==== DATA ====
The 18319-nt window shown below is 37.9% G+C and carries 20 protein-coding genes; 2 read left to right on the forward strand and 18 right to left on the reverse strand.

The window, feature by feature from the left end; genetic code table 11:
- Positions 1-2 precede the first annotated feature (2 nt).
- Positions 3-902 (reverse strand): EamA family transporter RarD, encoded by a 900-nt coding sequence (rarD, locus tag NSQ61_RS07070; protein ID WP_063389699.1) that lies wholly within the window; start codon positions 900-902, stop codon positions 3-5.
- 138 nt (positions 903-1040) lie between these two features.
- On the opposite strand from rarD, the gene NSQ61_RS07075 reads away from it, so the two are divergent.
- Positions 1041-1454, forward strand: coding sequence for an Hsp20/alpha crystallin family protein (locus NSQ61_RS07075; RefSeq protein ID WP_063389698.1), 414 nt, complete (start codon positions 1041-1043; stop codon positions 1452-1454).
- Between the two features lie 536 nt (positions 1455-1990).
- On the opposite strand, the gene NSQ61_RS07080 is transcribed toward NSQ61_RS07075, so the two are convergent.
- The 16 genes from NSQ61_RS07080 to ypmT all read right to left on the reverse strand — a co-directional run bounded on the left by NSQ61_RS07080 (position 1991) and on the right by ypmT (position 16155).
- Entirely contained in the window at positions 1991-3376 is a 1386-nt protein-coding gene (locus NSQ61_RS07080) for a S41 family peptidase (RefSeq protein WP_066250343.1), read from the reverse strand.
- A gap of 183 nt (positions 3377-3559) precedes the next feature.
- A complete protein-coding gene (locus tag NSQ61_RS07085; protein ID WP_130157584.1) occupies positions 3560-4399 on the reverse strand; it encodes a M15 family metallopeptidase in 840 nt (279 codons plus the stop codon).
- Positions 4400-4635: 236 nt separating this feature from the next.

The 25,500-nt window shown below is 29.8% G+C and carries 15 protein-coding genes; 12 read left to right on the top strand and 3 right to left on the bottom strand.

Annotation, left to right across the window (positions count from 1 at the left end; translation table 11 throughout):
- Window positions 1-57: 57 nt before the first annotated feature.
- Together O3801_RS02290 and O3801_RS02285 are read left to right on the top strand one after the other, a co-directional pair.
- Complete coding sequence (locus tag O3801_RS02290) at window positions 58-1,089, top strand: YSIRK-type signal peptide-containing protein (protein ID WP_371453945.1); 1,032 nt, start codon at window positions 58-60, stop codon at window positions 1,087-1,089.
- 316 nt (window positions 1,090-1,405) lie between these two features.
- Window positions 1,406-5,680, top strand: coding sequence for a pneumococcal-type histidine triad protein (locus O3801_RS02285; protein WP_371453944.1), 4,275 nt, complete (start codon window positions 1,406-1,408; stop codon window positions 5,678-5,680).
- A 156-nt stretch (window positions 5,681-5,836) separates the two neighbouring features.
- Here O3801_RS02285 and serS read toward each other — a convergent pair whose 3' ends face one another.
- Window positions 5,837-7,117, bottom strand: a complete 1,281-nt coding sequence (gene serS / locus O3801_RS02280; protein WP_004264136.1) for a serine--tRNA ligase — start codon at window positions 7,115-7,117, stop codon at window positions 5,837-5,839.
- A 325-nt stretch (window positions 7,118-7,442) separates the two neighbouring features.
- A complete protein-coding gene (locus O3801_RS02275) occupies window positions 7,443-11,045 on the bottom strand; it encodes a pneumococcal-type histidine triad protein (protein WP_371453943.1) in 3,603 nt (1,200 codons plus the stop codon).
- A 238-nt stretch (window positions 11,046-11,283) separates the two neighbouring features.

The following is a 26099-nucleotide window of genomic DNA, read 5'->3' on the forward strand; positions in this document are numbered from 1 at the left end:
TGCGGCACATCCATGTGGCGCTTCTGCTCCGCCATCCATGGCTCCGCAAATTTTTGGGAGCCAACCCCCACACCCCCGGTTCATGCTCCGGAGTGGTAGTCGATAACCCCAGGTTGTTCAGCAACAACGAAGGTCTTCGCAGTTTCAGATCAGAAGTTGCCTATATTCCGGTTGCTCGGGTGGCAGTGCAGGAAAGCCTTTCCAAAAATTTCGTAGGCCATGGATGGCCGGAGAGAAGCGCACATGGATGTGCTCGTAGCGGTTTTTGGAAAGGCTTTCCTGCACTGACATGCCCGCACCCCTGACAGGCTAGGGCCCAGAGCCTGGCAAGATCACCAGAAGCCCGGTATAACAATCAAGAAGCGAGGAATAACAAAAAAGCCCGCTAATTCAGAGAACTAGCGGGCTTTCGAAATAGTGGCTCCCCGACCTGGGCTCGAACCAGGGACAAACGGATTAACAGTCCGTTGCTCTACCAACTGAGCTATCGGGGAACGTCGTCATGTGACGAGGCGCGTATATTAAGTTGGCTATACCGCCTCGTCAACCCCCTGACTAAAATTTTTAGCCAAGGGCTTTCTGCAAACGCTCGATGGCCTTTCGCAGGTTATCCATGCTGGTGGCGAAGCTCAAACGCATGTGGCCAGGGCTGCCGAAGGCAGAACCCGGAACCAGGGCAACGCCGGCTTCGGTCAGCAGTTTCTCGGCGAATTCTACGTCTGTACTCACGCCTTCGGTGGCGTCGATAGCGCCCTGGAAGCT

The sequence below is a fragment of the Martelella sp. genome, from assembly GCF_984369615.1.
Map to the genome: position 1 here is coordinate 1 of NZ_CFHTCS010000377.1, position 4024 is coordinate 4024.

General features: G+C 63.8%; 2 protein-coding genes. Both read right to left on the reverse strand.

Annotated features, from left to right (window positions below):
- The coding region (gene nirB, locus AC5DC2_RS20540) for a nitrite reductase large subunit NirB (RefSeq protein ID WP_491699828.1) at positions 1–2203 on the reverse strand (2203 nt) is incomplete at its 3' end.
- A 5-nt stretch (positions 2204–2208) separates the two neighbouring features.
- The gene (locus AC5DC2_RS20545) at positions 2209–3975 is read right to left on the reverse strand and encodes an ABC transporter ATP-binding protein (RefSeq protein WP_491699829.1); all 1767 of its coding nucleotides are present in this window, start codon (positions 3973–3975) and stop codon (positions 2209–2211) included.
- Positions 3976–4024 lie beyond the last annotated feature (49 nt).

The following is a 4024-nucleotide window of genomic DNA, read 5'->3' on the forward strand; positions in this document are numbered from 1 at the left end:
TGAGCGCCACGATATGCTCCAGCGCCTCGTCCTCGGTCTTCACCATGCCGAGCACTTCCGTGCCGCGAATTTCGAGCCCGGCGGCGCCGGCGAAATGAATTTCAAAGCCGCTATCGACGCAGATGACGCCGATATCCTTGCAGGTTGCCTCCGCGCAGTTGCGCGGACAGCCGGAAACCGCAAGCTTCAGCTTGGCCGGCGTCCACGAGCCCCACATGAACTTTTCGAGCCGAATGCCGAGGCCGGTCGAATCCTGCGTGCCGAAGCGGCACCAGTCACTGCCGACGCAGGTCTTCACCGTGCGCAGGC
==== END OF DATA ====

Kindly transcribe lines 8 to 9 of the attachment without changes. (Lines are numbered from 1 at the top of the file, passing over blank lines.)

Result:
- Between the two features lie 536 nt (positions 1455-1990).
- On the opposite strand, the gene NSQ61_RS07080 is transcribed toward NSQ61_RS07075, so the two are convergent.